Berkeley aims to make sure end is not in sight for historic house Wantley – The Royal Gazette | Bermuda News, Business, Sports, Events, & Community

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Berkeley aims to make sure end is not in sight for historic house Wantley

Wantley, on Princess Street, North Hamilton (Photograph by Akil Simmons)

The charity behind one of the island’s historic secondary schools has stepped in to help preserve a landmark house threatened with demolition.

The Berkeley Educational Society asked to be consulted before any decision by the Department of Planning to allow Wantley, a Victorian era house where the Berkeley Institute was conceived, to be knocked down.

The society also asked for the Bermuda Housing Corporation, which owns the Princess Street, North Hamilton building, to “immediately reinforce the fencing to eliminate unwelcome access to the property”.

Workmen arrived last week at the home built, for 19th century businessman Samuel Robinson, which the Ministry of Public Works said had fallen into disrepair.

A ministry spokesman added the building had been boarded up “frequently”.

But he said intruders had still gained access, with the property used for illegal drugs, which resulted in fires and other damage.

Wantley’s condition was said to present a health and safety risk.

The cost to return the house to its former glory was estimated to be as much as $1.3 million.

The BHC said it had decided to demolish the building and rebuild on the site.

But its location in a Historic Protection Area would need Planning department permission for its destruction – despite a demolition order being granted in March.

The Berkeley Educational Society letter, dated last Friday, said planning law required the Development Applications Board to hear from people or groups with a special interest in site preservation.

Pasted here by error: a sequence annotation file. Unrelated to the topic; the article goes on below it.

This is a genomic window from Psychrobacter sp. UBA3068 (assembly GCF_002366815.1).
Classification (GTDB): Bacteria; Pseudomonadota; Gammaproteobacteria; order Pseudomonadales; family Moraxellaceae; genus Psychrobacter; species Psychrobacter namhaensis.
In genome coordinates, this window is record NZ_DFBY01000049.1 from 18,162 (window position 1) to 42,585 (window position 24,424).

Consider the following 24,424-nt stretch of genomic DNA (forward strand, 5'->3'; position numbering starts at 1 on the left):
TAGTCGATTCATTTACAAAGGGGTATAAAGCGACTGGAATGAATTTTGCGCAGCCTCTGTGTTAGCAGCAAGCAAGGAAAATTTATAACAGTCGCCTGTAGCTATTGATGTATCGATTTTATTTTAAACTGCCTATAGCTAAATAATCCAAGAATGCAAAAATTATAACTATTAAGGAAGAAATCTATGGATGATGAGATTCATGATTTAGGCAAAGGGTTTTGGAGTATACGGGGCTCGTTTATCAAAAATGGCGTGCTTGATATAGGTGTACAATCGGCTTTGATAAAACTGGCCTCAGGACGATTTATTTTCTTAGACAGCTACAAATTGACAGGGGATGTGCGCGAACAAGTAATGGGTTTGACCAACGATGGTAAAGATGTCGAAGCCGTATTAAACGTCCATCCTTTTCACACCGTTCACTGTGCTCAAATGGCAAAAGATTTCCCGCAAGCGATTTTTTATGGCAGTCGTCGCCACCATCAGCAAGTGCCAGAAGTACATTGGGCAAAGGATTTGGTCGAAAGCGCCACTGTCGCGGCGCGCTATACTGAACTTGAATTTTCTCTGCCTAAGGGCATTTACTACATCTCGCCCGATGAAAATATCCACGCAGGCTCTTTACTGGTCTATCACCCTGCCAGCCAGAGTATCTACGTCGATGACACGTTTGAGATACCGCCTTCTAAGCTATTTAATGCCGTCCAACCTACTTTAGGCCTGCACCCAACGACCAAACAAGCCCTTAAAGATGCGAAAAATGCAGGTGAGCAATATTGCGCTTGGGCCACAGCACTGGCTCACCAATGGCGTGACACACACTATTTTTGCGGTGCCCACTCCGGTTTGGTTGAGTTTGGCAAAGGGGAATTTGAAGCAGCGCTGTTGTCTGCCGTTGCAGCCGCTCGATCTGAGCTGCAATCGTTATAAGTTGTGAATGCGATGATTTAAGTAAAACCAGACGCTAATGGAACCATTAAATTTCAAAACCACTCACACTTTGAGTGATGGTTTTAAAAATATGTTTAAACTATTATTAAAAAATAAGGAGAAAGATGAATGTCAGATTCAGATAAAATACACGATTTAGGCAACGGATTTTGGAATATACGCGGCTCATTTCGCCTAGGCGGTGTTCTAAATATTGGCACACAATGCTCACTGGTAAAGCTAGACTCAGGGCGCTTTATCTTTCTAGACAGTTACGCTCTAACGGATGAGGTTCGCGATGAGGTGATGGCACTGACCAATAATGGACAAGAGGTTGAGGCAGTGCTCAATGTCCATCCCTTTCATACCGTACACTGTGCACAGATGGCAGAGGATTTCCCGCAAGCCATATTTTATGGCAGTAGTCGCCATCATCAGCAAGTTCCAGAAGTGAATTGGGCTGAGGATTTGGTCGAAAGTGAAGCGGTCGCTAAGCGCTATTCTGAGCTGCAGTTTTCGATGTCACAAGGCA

The group highlighted that the 1974 Act allowed the Board to “refuse to grant such permission where it would cause detriment to the established historical, architectural or cultural character of the area”.

The letter added: “The Berkeley Educational Society plainly has an interest in preserving the heritage of Wantley House for the reasons we articulated in this letter.

“Its historical significance as to the Berkeley Institute and Bermuda at large cannot be overstated.”

The school’s board of governors told The Royal Gazette last week it would try to organise a partnership in a bid to save the house.

Citizens Uprooting Racism in Bermuda, a charity, also called for the building to be preserved.

The founders of the Berkeley Educational Society held their first meeting at the home of Mr Robinson and his wife, Elmira Thomas, in 1879 and the Berkeley Institute opened in 1897.

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Published June 15, 2021 at 7:55 am (Updated June 15, 2021 at 7:34 am)

Berkeley aims to make sure end is not in sight for historic house Wantley

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